SLOW THAT WATER DOWN
Soil erosion via water flow is a significant issue in Hays County and in all of the Texas Hill Country. Our geology with the limestone base and relatively thin soil makes it difficult for rain to soak in quickly. The soils are saturated in a short time, with rainfall running off and washing the soil it its path. In addition, the normal precipitation pattern is a series of rain showers and thunderstorms which often produce an impressive amount of rain in a relatively short period. What can be done to mitigate this issue?
During or immediately after a rain event, observe your property to identify areas with problematic drainage. Grass that is laid over in a single direction, ripple patterns of plant debris and even small furrows created by water are all hints. There are two main types of flow: sheet flow and channel flow. Sheet flow is when water, usually storm runoff, flows in a thin layer over the ground surface. Channel flow occurs within channels, streams, ditches, and piped storm drainage. After identifying your runoff characteristics and paths, you have several options to address your erosion situation. Because it takes around 500 years to build an inch of topsoil, every bit of it that can be retained is important.
There are several methods to control sheet flow, but the objective of each one is to slow the velocity of the water and encourage absorption. In an urban setting, swales are often used both to capture water and to redirect it. A swale is a shallow depression or ditch excavated perpendicular to or angled slightly away from the sheet drainage flow. The excavated earth is used to make a berm on the downhill side. Swales are usually constructed to be wider than deeper. Planted with grass to hold the soil, they are easy to maintain and can often be mowed along with the rest of the yard. They direct water laterally rather than vertically across the slope.
Berms are swales without the depression. They are used to slow down and to divert water along contour lines. The classic version is built of soil piled and compacted along a contour. There are also types of berms which are used to add interest to an urban landscape, serving a dual purpose. In the more rural setting in Hays County, there is a greater variety of readily available materials to use to make effective berms. Stone berms built entirely of various sizes of the local rock work well as a way to slow, redirect, and filter the water. The branches of the Ashe juniper that are cut when practicing brush management techniques can be piled in mounds along contour lines. Over time, these mounds will settle and work quite well. If the brush has been chipped, the mulch can also be used to direct flow. These materials are part of the environment, and using them to build berms helps deal with the problem of what to do with what you have cut, or moved, on your property. It is always rewarding to observe the dirt that begins to build up behind these berm structures where they have been effectively placed.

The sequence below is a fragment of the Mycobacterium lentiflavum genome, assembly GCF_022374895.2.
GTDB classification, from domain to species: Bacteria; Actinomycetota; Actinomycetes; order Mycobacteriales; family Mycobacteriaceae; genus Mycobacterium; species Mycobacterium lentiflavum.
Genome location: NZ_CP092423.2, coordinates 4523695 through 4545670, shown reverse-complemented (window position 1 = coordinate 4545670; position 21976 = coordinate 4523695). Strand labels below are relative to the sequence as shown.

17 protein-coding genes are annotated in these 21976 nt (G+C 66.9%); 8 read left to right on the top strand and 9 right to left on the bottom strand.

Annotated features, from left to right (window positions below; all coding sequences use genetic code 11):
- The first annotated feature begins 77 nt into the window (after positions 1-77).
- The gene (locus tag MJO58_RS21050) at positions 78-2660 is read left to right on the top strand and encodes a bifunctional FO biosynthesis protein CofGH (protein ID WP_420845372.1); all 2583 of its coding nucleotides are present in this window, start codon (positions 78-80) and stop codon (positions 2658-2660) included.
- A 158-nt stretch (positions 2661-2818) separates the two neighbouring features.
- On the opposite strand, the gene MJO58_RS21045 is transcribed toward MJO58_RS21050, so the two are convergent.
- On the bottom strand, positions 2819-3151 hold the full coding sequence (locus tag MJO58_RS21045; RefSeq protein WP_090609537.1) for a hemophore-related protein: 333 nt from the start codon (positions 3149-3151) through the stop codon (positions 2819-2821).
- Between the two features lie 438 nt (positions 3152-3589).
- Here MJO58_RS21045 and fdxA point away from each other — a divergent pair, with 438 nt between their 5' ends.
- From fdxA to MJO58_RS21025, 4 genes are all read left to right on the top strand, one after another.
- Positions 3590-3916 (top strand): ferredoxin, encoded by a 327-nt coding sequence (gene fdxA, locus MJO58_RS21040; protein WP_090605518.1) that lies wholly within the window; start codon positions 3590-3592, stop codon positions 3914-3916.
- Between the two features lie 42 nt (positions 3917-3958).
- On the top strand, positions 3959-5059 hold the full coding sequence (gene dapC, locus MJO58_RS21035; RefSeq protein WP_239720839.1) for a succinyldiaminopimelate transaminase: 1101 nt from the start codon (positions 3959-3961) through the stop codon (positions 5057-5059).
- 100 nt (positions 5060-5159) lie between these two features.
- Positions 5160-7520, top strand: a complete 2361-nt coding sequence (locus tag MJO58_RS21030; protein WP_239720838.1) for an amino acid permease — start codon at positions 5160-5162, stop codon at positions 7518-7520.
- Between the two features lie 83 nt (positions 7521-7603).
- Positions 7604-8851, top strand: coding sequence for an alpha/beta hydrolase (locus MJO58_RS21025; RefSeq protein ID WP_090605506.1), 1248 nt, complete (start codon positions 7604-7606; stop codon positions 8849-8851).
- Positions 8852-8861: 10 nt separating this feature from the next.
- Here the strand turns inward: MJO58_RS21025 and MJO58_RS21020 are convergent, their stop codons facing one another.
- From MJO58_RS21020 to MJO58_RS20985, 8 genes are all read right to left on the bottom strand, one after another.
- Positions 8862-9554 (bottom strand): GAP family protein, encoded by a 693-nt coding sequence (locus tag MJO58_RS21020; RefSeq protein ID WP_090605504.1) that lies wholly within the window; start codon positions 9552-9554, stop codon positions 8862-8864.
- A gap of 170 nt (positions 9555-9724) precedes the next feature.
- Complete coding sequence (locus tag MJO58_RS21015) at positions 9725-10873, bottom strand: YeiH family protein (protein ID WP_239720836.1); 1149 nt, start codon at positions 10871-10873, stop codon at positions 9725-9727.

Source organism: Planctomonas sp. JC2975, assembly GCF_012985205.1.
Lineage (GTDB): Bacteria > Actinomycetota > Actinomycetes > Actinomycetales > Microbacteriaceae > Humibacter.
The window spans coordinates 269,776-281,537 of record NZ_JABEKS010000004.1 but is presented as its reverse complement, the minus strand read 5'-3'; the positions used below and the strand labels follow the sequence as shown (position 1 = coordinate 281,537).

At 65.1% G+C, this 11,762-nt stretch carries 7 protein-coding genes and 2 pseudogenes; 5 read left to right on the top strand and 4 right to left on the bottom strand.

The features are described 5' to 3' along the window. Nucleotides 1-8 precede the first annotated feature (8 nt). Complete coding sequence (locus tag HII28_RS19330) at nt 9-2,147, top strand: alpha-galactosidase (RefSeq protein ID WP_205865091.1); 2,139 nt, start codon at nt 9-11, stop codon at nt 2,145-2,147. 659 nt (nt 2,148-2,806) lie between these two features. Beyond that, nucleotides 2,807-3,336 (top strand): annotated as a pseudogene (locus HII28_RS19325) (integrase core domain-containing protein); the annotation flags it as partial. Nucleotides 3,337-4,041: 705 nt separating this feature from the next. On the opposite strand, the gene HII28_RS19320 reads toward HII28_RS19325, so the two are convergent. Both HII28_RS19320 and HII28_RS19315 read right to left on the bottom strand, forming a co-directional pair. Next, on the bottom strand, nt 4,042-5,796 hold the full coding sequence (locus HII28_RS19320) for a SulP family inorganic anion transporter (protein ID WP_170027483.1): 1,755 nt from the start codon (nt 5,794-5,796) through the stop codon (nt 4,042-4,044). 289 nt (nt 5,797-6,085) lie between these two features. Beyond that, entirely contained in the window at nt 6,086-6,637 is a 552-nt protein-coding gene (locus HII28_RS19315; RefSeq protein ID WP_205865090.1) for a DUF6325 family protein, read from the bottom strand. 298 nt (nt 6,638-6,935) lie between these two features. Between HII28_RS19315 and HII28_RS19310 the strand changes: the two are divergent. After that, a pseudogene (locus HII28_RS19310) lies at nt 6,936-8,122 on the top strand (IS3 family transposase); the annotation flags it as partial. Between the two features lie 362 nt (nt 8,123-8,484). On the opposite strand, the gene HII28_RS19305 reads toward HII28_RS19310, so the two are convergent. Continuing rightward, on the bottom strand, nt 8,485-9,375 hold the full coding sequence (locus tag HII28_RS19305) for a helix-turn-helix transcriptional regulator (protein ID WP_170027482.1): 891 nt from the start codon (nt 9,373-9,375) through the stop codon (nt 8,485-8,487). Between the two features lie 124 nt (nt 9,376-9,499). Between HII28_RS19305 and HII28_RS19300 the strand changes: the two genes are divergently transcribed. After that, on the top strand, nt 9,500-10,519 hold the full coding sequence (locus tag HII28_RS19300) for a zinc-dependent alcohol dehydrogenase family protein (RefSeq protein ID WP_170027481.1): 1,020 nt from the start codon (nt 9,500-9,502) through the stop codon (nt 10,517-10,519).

Rain gardens are another method that is especially useful for capturing water flowing off roofs, driveways, and other impermeable surfaces. Rain gardens are shallow, vegetated depressions designed to hold, absorb and filter runoff. These are designed to hold the water for several days, before it eventually is absorbed into the soil or evaporates. Planted with native grasses, perennial plants and shrubs, these can be both erosion preventers and attractive additions to the landscape.
On relatively bare slopes, there are effective ways to begin to slow down the water. On slopes of less than 33%, revegetation is recommended. Creating riprap, the use of medium to large rocks to cover a surface and control erosion, enhances success. Not only do these rocks slow water to prevent erosion, they also provide protection for native grass seeds to sprout and grow. These grasses and other small native plants grow as mediators, as well. The root systems hold the soil and the blades slow and filter the water to aid in absorption. On slopes more than 33%, more aggressive methods may be necessary. The use of stone or wood retaining walls, riprap, interlocking concrete blocks, erosion mats and terracing might be required. In these areas, grasses should be supplemented with native trees and shrubs. Occasional watering will probably be required for the first two years to get the plantings established.
Dealing with channel flow is a more complicated situation that may require the professional advice of an engineer. Be aware that channel flow is considered surface water and falls under Texas water laws.
Consider slowing that water down to stop erosion of our precious topsoil, and take action to be a better steward of our wonderful Hays County land.